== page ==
Dental health tips for cold and flu season
Incisive BiteSunday, March 17, 2019
by Dr Sharon Robinson
IT is the time of year when everyone around you starts coughing and sniffling.
Once you finally get sick, your teeth may not be on your mind; but having a cold or flu can affect your mouth.
Here's what you can do to keep your teeth healthy.
When you're sick, you know to cover your mouth when you cough and sneeze. Don't forget to keep up your dental and toothbrush hygiene as well.
It can be exhausting, but make sure to brush and floss. Remember to spend at least two minutes brushing your teeth at least twice a day.
The flu virus can live on moist surfaces for 72 hours. The number one rule is not to share your toothbrush at anytime, but especially when you are sick.
Drink lots of liquid
Staying hydrated is important when you're sick, because your body needs extra fluid to fight the infection. Dry mouth is a common problem, especially when you can't breathe easily through your nose.
Since saliva is a key player in controlling cavity-causing bacteria, dry mouth can increase your chances of cavities and gum disease. Do yourself a favour by loading up on water, soup and juice.
Toss your toothbrush
Once you start feeling better, replace your toothbrush. Your old toothbrush can harbour bacteria and easily reinfect you.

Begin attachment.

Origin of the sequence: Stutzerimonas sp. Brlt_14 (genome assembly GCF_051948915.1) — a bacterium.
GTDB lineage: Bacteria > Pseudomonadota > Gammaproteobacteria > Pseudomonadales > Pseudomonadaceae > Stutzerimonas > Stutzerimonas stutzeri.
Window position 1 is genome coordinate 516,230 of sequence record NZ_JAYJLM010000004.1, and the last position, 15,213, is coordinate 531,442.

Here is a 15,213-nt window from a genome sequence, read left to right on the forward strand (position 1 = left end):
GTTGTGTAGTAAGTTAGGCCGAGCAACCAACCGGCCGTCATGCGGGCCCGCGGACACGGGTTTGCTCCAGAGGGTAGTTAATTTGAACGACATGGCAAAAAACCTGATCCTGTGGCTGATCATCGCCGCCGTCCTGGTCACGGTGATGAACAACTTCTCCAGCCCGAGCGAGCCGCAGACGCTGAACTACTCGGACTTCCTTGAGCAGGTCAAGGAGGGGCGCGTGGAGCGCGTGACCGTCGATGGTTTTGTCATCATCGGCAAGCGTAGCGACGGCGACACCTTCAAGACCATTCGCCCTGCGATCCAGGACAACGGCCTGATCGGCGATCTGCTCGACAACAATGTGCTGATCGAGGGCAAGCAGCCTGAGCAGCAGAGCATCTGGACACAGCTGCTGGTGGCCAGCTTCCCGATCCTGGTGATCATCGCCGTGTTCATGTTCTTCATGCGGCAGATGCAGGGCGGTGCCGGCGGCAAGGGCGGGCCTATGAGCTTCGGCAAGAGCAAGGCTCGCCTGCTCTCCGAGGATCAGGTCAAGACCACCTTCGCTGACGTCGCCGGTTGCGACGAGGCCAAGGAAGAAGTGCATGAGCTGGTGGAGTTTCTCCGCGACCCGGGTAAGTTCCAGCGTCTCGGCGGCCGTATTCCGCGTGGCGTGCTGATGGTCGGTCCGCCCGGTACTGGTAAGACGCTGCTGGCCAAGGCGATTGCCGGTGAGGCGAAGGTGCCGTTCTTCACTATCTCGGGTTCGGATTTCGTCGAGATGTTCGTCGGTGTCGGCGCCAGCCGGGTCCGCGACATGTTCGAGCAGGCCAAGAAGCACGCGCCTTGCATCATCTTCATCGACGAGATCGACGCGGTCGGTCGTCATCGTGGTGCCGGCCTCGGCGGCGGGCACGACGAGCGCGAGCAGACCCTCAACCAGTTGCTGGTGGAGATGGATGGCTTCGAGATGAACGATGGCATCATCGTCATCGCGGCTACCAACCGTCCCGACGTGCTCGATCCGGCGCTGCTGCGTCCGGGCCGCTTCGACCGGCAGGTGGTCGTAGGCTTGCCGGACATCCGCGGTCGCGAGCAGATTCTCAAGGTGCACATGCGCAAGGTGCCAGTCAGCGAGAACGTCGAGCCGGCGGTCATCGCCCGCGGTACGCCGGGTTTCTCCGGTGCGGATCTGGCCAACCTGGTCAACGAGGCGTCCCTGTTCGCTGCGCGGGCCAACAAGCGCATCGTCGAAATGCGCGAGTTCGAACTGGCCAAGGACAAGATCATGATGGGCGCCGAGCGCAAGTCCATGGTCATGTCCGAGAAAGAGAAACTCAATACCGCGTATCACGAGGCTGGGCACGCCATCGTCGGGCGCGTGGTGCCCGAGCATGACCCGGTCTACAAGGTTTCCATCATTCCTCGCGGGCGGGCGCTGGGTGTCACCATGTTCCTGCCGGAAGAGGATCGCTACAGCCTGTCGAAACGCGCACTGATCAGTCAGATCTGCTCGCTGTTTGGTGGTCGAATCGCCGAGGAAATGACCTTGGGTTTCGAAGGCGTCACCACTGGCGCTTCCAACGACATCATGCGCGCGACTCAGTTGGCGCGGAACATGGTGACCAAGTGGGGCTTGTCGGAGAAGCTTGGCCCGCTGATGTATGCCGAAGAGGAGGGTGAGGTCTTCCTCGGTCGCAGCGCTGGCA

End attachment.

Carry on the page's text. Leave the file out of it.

Dissolve a tablespoon of salt in a glass of warm water. Gargle and spit until the water is gone. This helps cut down on harmful bacteria in your mouth and throat, reducing the effects of bad breath and plaque.
Choose sugar-free medication
Many cough drops and syrups are packed with sugar to sweeten the dose. Even paired with medication, this sugar can cause tooth decay and harm your gums. Shop smart by looking for medicine that's sweetened with sugar substitutes like xylitol or sucralose.
If you can't find sugar-free alternatives, make sure to brush or rinse afterwards. If your medicine is acidic wait at least half an hour before brushing, to let your enamel harden.
Swish and spit
One unfortunate side effect of a stomach flu, among other illnesses, is vomiting.
You might be tempted to brush your teeth right away, but it's better to wait. When you vomit, stomach acids are meeting your teeth and coating them. If you brush too soon, you're just rubbing that acid all over the hard outer shell of your teeth.
Instead, swish with water, a diluted mouth rinse, or a mixture of water and one teaspoon baking soda to help wash the acid away. Spit and brush about 30 minutes later.